Spey Pages banner

1 - 14 of 14 Posts

·
Registered
Joined
·
86 Posts
Discussion Starter #1
Just read the book. Highly recommend. Interesting about how obsessed salmon fly tiers can get about the pursuit of rare materials. I can relate how us split cane rod builders get about our obsession.
 

·
Banned
Joined
·
1,711 Posts
yeah. riveting.

spoiler: he takes his wife and a bodyguard to a flute fight.



anyway... whatever happened to those iraqis?


ha ha,
cheers,

shawn (who, right this second, is staring at 6no. western tragopan)
 

·
Registered
Joined
·
823 Posts
Just read the book. Highly recommend. Interesting about how obsessed salmon fly tiers can get about the pursuit of rare materials. I can relate how us split cane rod builders get about our obsession.

"Yes, THIS feather will catch me more fish !!!!!!!"

And the guy behind you throws a hideous glob of craft fur and gets whallopped.....
 

·
Registered
Joined
·
31 Posts
Definitely a great read! Really enjoyed it myself!
 

·
Registered
Joined
·
853 Posts
it'll wane...

cheers,
shawn
Says someone who is an accomplished Atlantic Salmon Fly tier. I recently finished this book and was dismayed. I fear it had no impact whatsoever on the pursuit of rare feathers for ...what? I'm not sure what disappointed me most, the history of the extermination of critters or the ambivalence that exists today regarding endangered species. Sadly, I fear we will never learn, or even worse, never care about how we impact the natural world. When they're gone, they're gone. Happy Earth Day...a day late.
 

·
Registered
Joined
·
529 Posts
I couldn't put the book down. Frankly, was disappointed in myself for having never previously recognized the connection between certain tying and the illegal feather trade. Now kind of appalled at the impact on endangered species, let alone things like theft from museums and scientific establishments. Even after reading the book I had some skepticism until a fishing trip where a guy in the lodge sort of bragged about how he sourced illegal feathers. Couldn't figure out how someone could be proud of that.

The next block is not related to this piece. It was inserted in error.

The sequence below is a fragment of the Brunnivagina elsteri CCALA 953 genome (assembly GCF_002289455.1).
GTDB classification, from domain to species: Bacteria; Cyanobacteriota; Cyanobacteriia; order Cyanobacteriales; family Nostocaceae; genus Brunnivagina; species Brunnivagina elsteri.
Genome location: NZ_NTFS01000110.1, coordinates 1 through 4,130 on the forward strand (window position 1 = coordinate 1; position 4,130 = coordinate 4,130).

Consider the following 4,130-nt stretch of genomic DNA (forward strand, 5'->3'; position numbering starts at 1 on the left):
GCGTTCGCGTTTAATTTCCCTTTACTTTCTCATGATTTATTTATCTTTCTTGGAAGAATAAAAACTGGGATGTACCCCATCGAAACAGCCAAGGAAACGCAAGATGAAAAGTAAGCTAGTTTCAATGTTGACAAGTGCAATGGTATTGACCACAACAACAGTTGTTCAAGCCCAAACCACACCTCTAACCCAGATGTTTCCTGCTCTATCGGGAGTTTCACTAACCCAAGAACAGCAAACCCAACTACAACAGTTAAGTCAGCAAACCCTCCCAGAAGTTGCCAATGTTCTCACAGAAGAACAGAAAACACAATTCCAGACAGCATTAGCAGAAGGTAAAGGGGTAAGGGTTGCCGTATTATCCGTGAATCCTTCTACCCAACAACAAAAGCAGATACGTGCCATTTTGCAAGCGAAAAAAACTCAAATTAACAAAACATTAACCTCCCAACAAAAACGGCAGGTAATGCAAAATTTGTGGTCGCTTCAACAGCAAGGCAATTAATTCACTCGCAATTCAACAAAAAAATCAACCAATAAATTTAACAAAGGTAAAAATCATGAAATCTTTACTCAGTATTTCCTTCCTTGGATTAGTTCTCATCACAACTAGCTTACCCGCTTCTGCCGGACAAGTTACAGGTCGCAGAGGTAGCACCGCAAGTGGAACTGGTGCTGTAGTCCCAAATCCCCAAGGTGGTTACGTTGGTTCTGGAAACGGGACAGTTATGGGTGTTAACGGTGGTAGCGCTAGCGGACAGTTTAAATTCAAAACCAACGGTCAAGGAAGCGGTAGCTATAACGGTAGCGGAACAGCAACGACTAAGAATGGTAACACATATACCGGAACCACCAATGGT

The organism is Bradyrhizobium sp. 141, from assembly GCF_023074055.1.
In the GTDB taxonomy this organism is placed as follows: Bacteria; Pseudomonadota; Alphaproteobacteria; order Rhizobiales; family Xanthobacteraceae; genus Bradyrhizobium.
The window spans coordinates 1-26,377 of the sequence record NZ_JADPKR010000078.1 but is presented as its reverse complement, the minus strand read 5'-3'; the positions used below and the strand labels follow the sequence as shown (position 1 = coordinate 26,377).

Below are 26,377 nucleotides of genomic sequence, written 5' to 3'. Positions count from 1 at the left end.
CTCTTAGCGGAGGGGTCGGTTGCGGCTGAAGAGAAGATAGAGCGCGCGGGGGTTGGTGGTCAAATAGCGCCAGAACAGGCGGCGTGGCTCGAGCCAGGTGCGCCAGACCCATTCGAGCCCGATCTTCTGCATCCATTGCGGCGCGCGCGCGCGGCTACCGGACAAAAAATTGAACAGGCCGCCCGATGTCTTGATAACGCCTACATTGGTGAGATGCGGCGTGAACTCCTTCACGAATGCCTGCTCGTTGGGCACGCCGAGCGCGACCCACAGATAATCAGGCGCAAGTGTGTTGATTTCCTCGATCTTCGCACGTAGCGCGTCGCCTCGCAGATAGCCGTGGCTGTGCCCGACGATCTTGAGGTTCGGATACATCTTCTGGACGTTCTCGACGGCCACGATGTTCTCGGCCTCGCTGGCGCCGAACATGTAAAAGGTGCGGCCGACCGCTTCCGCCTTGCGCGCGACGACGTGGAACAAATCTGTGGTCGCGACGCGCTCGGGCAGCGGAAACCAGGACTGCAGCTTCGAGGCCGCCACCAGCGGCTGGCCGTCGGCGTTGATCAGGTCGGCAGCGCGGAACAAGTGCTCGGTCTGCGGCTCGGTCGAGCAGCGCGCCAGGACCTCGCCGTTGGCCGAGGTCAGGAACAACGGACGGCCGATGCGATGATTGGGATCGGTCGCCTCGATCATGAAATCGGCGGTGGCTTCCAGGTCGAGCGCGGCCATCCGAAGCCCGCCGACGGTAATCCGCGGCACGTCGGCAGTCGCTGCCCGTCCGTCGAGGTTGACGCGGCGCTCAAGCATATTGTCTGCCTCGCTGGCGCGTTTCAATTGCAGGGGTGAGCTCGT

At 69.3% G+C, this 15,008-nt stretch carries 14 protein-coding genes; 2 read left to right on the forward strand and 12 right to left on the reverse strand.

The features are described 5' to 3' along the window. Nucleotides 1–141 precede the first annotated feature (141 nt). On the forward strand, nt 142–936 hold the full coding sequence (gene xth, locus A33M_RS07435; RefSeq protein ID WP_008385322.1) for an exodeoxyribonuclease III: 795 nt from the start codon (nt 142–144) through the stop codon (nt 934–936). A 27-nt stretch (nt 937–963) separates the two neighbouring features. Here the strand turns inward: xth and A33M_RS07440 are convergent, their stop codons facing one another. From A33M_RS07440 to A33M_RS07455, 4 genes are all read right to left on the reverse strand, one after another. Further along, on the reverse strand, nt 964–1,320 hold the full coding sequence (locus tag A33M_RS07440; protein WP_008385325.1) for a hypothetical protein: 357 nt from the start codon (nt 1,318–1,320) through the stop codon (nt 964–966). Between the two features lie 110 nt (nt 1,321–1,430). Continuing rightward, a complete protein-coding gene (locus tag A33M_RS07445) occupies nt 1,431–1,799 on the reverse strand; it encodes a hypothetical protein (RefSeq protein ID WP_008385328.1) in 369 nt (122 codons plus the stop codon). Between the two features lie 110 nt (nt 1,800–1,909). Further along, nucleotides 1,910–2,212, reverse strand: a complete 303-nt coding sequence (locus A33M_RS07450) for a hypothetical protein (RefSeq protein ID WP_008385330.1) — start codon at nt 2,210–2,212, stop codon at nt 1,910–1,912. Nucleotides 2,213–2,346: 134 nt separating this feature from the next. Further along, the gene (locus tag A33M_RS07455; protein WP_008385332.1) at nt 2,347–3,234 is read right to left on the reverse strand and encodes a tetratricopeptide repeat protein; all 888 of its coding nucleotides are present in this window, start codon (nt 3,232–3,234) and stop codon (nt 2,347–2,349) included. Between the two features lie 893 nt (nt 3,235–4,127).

·
Registered
Joined
·
394 Posts
I'm disappointed that nobody has commented on what a risible sentence the sniveling little flautist Edwin Rist received.

Upon taking the bench to pronounce sentence on Rist, Judge Stephen Gullick opined, "The loss of [the History Museum's] birds is a natural history disaster of world proportions. These were in effect priceless specimens, both in terms of their financial value but also in terms of their scientific interest. They are literally in many cases irreplaceable."

Rist's sentence for committing a crime that was a natural history disaster of world proportions? Twelve months, suspended. Rist never spent so much as a single night in jail.

And from the "You Can't Make This Stuff Up" file, Judge Gullick justified the lenient sentence on the grounds of precedent because Borat's brother, Dr. Simon Baron-Cohen, director of the Autism Research Centre at Cambridge University, diagnosed Rist with Asperger's syndrome. Asperger's syndrome does not appear in the DSM-5, having been folded into the umbrella diagnosis of autism spectrum disorder.
 

·
Registered
Joined
·
930 Posts
I enjoyed the book, although I'm not sure how much I would have if I hadn't been a fly fisher/tyer. The real tragedy isn't that many of the stolen feathers have been lost forever, but that many of the species became "rare", and were driven to the point of extinction to begin with, in the name of fashion/sport/etc.
IMO, whether the feathers sit in a museum drawer, or tied to a hook shank, doesn't really matter, as the most significant damage doesn't change. More often than not, the importance of a species was (and all too often, still is) determined soley by its benefit to us.
 

·
Registered
Joined
·
883 Posts
Says someone who is an accomplished Atlantic Salmon Fly tier. I recently finished this book and was dismayed. I fear it had no impact whatsoever on the pursuit of rare feathers for ...what? I'm not sure what disappointed me most, the history of the extermination of critters or the ambivalence that exists today regarding endangered species. Sadly, I fear we will never learn, or even worse, never care about how we impact the natural world. When they're gone, they're gone. Happy Earth Day...a day late.
We should be angry on Earth day not happy.
 
1 - 14 of 14 Posts
Top